- Slides: 25
Ancient Greek Theatre Where it all started.
• Mathematics played a large role in the construction of these theatres, as their designers had to able to create acoustics in them such that the actors' voices could be heard throughout theatre, including the very top row of seats.
• First seats in Greek theatres (other than just sitting on the ground) were wooden, but around 499 BC the practice of inlaying stone blocks into the side of the hill to create permanent, stable seating became more common. • They were called the "prohedria" and reserved for priests and a few most respected citizens.
Classical Era • This was the time period in which the Greeks invented theatre as we know it. • The Greeks were the first to invent a physical place that was designed for public performance.
Amphitheatre • Greek theatres were actually called amphitheatres. • Amphitheatres were built into rocky hillsides so of course, plays were performed in daylight
The First • They were the first country to use make up as part of their masks. • They were the first to use two or three actors rather than the one that was used in the past.
First • They were the first to have drama competitions to develop playwright’s skills. • The first ones were held during the Festival of Diaonysus.
First • They were the first to make it mandatory for everyone to attend the performances. The performances were government supported, and no admission was charged • They were the first to used painted scenery which was Sophocles’s idea. • They were the first to used comedy and tragedy as dramatic forms.
First Continued 3 Unities • They were the first to use three unities. • Time • Place • Action • They were the first to use chorus which spoke in unison as both narrator and conscience. • Were first to use the word thespian to describe actors.
First • They were the first to use satire to make fun of famous people. • They were the first to use mechanical effects. They created a deus ex machina which was a machine to lift them like gods flying.
First • They coined the following words: • Theatron: watching space; where we got the word theatre • Skene: background; where we got the word scene • Orkestra: part of stage; where we got the word orchestra
Greek Theater • Their ancient theater looked much like our prosceniums.
Theaters • Ancient Greek theaters were very large, openair structures that took advantage of sloping hillsides for their terraced seating. Because of drama's close connection with religion, theaters were often located in or near sanctuaries.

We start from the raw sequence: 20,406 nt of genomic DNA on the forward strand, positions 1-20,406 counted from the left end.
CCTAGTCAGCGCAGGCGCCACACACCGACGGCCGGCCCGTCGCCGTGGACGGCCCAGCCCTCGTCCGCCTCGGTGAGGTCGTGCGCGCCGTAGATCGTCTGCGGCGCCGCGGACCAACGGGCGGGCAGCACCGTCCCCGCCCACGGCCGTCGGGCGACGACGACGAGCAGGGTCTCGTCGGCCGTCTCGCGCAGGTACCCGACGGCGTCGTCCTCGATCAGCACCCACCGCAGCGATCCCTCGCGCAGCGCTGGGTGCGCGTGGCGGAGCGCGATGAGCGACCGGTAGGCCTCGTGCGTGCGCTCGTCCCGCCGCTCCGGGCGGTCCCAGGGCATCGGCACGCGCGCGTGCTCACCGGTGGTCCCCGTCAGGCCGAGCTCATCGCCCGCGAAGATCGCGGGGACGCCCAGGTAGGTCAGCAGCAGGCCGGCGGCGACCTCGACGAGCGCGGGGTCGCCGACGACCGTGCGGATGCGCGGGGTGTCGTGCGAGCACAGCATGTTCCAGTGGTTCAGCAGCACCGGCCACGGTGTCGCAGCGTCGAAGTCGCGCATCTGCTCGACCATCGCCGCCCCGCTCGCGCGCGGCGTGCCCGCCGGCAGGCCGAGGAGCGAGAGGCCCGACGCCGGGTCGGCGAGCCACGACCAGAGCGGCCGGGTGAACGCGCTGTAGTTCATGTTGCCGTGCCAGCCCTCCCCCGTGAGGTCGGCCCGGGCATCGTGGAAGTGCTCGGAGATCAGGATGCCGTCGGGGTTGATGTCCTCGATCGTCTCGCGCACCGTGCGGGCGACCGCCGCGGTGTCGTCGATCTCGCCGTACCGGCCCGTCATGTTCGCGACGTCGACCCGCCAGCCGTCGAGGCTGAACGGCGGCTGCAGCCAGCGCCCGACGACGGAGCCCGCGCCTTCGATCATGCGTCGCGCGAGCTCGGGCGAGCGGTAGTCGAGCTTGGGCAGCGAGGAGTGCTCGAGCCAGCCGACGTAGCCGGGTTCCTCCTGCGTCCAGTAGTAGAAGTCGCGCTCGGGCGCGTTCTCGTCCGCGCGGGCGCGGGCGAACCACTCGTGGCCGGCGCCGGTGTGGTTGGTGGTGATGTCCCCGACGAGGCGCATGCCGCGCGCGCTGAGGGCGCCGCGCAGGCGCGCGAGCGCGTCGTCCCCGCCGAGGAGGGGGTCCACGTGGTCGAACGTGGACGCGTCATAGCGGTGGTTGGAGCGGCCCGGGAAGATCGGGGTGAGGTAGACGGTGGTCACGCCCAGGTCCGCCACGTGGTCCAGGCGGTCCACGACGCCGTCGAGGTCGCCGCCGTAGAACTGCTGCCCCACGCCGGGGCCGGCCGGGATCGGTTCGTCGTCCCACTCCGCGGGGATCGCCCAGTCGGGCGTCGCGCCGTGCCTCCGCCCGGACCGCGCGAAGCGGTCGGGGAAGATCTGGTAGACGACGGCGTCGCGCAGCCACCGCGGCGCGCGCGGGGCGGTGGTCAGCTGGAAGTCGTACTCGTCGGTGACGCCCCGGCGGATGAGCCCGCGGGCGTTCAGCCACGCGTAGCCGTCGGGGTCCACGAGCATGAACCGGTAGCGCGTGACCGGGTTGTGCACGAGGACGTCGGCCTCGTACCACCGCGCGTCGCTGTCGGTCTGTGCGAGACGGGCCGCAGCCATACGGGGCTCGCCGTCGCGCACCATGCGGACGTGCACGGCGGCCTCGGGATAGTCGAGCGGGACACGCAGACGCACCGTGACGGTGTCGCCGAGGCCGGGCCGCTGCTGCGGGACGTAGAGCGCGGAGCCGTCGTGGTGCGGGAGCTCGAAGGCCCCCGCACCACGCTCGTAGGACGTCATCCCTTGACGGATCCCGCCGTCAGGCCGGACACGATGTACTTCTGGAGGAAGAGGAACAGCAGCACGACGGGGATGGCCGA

• The death of a character was always heard, “ob skene”, or behind the skene, for it was considered inappropriate to show a killing in view of the audience.
• Greek theatres also had entrances for the actors and chorus members called parodoi. The parodoi (plural of parodos) were tall arches that opened onto the orchestra, through which the performers entered.
Orchestra • The core of any Greek theater is the orchestra, the “dancing place” of the chorus and the chief performance space.
Skene • On the far side of the orchestra was the stage building, or skene (meaning “tent”). • This was a covered structure, originally a temporary wooden building, where the actors stored their masks and costumes and performed quick changes out of the sight of the audience.
Theatron • The audience sat in theatron, the “seeing place, ” on semi-circular terraced rows of benches (in the earliest theaters these were wooden; they were later built of stone). The Greeks often built these in a natural hollow (a koilon), though the sides were increasingly reinforced with stone
Drama • The city of Athens became a significant cultural, political and military power during this period, was its centre, where it was institutionalized as part of a festival called the Dionysia, which honored the god Dionysus. • • Three forms of drama: Comedy Satyr tragedy
Special Effects • ekkyklema, a wheeled wagon used to bring dead characters into view for the audience • trap doors, or similar openings in the ground to lift people onto the stage
Special Effects • Pinakes, pictures hung into the scene to show a scene's scenery • Thyromata, more complex pictures built into the second-level scene (3 rd level from ground)
Acropolis • It was the first stone theatre ever built — cut into the southern cliff face of the Acropolis — and the birthplace of Greek tragedy. The remains of a restored and redesigned Roman version can still be seen at the site today.
• The theatre could seat as many as 17, 000 people, making it an ideal location for ancient Athens' biggest theatrical celebration, the Dionysia.
Sophocles • Was the second of the three ancient Greek tragedians whose work has survived. • Sophocles influenced the development of the drama, by adding a third actor.